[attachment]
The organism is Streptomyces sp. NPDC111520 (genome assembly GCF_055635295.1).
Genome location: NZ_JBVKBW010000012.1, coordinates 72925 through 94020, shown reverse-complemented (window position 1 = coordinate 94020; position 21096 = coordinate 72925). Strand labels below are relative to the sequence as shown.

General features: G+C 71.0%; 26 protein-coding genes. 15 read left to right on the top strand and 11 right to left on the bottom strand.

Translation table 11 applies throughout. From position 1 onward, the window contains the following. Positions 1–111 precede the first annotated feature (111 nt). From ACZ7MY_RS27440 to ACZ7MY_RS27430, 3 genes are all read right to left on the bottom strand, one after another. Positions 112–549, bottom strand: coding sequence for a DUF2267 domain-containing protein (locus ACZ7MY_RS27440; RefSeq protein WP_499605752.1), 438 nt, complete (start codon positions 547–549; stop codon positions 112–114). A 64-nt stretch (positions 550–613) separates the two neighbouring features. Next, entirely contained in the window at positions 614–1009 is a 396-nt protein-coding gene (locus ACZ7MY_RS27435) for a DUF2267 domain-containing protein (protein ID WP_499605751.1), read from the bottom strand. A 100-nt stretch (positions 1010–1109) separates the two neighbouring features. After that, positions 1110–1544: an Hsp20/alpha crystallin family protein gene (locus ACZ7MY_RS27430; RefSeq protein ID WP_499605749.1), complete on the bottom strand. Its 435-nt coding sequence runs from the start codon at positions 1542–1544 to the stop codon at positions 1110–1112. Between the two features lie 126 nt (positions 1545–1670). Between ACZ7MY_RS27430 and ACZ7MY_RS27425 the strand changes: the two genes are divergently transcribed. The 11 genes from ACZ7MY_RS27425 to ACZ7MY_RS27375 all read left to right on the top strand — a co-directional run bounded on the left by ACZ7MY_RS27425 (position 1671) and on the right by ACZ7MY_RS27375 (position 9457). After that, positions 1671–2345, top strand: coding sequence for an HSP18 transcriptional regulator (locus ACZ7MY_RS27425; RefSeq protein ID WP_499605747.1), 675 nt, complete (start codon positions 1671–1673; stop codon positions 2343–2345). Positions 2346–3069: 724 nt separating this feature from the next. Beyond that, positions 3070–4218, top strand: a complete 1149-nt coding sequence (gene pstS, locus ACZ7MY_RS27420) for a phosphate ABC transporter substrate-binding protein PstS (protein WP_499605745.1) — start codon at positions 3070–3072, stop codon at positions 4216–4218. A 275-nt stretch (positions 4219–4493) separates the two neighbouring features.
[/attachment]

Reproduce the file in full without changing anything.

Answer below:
The organism is Streptomyces sp. NPDC111520 (genome assembly GCF_055635295.1).
Genome location: NZ_JBVKBW010000012.1, coordinates 72925 through 94020, shown reverse-complemented (window position 1 = coordinate 94020; position 21096 = coordinate 72925). Strand labels below are relative to the sequence as shown.

General features: G+C 71.0%; 26 protein-coding genes. 15 read left to right on the top strand and 11 right to left on the bottom strand.

Translation table 11 applies throughout. From position 1 onward, the window contains the following. Positions 1–111 precede the first annotated feature (111 nt). From ACZ7MY_RS27440 to ACZ7MY_RS27430, 3 genes are all read right to left on the bottom strand, one after another. Positions 112–549, bottom strand: coding sequence for a DUF2267 domain-containing protein (locus ACZ7MY_RS27440; RefSeq protein WP_499605752.1), 438 nt, complete (start codon positions 547–549; stop codon positions 112–114). A 64-nt stretch (positions 550–613) separates the two neighbouring features. Next, entirely contained in the window at positions 614–1009 is a 396-nt protein-coding gene (locus ACZ7MY_RS27435) for a DUF2267 domain-containing protein (protein ID WP_499605751.1), read from the bottom strand. A 100-nt stretch (positions 1010–1109) separates the two neighbouring features. After that, positions 1110–1544: an Hsp20/alpha crystallin family protein gene (locus ACZ7MY_RS27430; RefSeq protein ID WP_499605749.1), complete on the bottom strand. Its 435-nt coding sequence runs from the start codon at positions 1542–1544 to the stop codon at positions 1110–1112. Between the two features lie 126 nt (positions 1545–1670). Between ACZ7MY_RS27430 and ACZ7MY_RS27425 the strand changes: the two genes are divergently transcribed. The 11 genes from ACZ7MY_RS27425 to ACZ7MY_RS27375 all read left to right on the top strand — a co-directional run bounded on the left by ACZ7MY_RS27425 (position 1671) and on the right by ACZ7MY_RS27375 (position 9457). After that, positions 1671–2345, top strand: coding sequence for an HSP18 transcriptional regulator (locus ACZ7MY_RS27425; RefSeq protein ID WP_499605747.1), 675 nt, complete (start codon positions 1671–1673; stop codon positions 2343–2345). Positions 2346–3069: 724 nt separating this feature from the next. Beyond that, positions 3070–4218, top strand: a complete 1149-nt coding sequence (gene pstS, locus ACZ7MY_RS27420) for a phosphate ABC transporter substrate-binding protein PstS (protein WP_499605745.1) — start codon at positions 3070–3072, stop codon at positions 4216–4218. A 275-nt stretch (positions 4219–4493) separates the two neighbouring features.